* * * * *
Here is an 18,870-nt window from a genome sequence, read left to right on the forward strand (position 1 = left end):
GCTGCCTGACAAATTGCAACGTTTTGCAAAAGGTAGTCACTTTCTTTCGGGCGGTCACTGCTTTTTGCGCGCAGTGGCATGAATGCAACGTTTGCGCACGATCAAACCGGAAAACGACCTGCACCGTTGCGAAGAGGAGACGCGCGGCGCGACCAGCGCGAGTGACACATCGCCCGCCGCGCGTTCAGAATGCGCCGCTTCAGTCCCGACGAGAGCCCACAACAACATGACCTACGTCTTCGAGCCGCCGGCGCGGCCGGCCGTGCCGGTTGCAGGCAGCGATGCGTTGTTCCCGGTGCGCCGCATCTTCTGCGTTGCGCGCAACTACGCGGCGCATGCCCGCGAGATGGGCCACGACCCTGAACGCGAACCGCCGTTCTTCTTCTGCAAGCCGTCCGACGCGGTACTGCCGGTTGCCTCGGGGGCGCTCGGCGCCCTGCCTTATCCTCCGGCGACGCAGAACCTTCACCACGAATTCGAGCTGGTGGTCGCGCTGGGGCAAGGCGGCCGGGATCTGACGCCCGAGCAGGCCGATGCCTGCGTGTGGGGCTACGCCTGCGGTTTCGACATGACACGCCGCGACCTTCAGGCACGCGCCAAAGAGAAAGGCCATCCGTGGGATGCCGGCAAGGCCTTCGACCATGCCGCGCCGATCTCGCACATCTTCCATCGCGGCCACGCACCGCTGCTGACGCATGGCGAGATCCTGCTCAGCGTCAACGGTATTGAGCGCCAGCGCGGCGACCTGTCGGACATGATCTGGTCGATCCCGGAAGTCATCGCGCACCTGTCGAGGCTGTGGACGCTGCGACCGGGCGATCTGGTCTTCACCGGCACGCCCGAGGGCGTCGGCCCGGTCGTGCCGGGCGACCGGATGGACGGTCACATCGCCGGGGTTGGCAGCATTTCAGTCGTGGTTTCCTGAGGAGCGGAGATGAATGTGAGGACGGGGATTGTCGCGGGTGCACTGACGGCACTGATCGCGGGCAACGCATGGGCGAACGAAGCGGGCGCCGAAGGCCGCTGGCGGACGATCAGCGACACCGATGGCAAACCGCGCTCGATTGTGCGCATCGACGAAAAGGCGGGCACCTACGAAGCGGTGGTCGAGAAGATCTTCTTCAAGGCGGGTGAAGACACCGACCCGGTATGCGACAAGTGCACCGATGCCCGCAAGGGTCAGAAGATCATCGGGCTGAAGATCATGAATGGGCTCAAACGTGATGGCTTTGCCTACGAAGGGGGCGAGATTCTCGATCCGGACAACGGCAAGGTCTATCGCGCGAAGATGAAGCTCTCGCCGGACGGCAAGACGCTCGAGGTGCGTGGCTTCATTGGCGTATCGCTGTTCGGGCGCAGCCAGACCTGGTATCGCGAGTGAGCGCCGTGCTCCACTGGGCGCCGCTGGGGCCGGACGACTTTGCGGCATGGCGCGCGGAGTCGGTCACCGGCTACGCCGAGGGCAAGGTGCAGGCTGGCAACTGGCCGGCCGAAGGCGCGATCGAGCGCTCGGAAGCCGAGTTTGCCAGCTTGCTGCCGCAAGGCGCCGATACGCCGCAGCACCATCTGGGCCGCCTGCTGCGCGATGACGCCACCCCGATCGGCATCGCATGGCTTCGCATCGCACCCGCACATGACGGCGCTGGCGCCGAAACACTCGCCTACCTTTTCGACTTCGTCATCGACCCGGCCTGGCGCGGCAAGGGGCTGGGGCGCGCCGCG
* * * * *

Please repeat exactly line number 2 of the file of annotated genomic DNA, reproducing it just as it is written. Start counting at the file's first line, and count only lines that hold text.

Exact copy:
GCTGCCTGACAAATTGCAACGTTTTGCAAAAGGTAGTCACTTTCTTTCGGGCGGTCACTGCTTTTTGCGCGCAGTGGCATGAATGCAACGTTTGCGCACGATCAAACCGGAAAACGACCTGCACCGTTGCGAAGAGGAGACGCGCGGCGCGACCAGCGCGAGTGACACATCGCCCGCCGCGCGTTCAGAATGCGCCGCTTCAGTCCCGACGAGAGCCCACAACAACATGACCTACGTCTTCGAGCCGCCGGCGCGGCCGGCCGTGCCGGTTGCAGGCAGCGATGCGTTGTTCCCGGTGCGCCGCATCTTCTGCGTTGCGCGCAACTACGCGGCGCATGCCCGCGAGATGGGCCACGACCCTGAACGCGAACCGCCGTTCTTCTTCTGCAAGCCGTCCGACGCGGTACTGCCGGTTGCCTCGGGGGCGCTCGGCGCCCTGCCTTATCCTCCGGCGACGCAGAACCTTCACCACGAATTCGAGCTGGTGGTCGCGCTGGGGCAAGGCGGCCGGGATCTGACGCCCGAGCAGGCCGATGCCTGCGTGTGGGGCTACGCCTGCGGTTTCGACATGACACGCCGCGACCTTCAGGCACGCGCCAAAGAGAAAGGCCATCCGTGGGATGCCGGCAAGGCCTTCGACCATGCCGCGCCGATCTCGCACATCTTCCATCGCGGCCACGCACCGCTGCTGACGCATGGCGAGATCCTGCTCAGCGTCAACGGTATTGAGCGCCAGCGCGGCGACCTGTCGGACATGATCTGGTCGATCCCGGAAGTCATCGCGCACCTGTCGAGGCTGTGGACGCTGCGACCGGGCGATCTGGTCTTCACCGGCACGCCCGAGGGCGTCGGCCCGGTCGTGCCGGGCGACCGGATGGACGGTCACATCGCCGGGGTTGGCAGCATTTCAGTCGTGGTTTCCTGAGGAGCGGAGATGAATGTGAGGACGGGGATTGTCGCGGGTGCACTGACGGCACTGATCGCGGGCAACGCATGGGCGAACGAAGCGGGCGCCGAAGGCCGCTGGCGGACGATCAGCGACACCGATGGCAAACCGCGCTCGATTGTGCGCATCGACGAAAAGGCGGGCACCTACGAAGCGGTGGTCGAGAAGATCTTCTTCAAGGCGGGTGAAGACACCGACCCGGTATGCGACAAGTGCACCGATGCCCGCAAGGGTCAGAAGATCATCGGGCTGAAGATCATGAATGGGCTCAAACGTGATGGCTTTGCCTACGAAGGGGGCGAGATTCTCGATCCGGACAACGGCAAGGTCTATCGCGCGAAGATGAAGCTCTCGCCGGACGGCAAGACGCTCGAGGTGCGTGGCTTCATTGGCGTATCGCTGTTCGGGCGCAGCCAGACCTGGTATCGCGAGTGAGCGCCGTGCTCCACTGGGCGCCGCTGGGGCCGGACGACTTTGCGGCATGGCGCGCGGAGTCGGTCACCGGCTACGCCGAGGGCAAGGTGCAGGCTGGCAACTGGCCGGCCGAAGGCGCGATCGAGCGCTCGGAAGCCGAGTTTGCCAGCTTGCTGCCGCAAGGCGCCGATACGCCGCAGCACCATCTGGGCCGCCTGCTGCGCGATGACGCCACCCCGATCGGCATCGCATGGCTTCGCATCGCACCCGCACATGACGGCGCTGGCGCCGAAACACTCGCCTACCTTTTCGACTTCGTCATCGACCCGGCCTGGCGCGGCAAGGGGCTGGGGCGCGCCGCG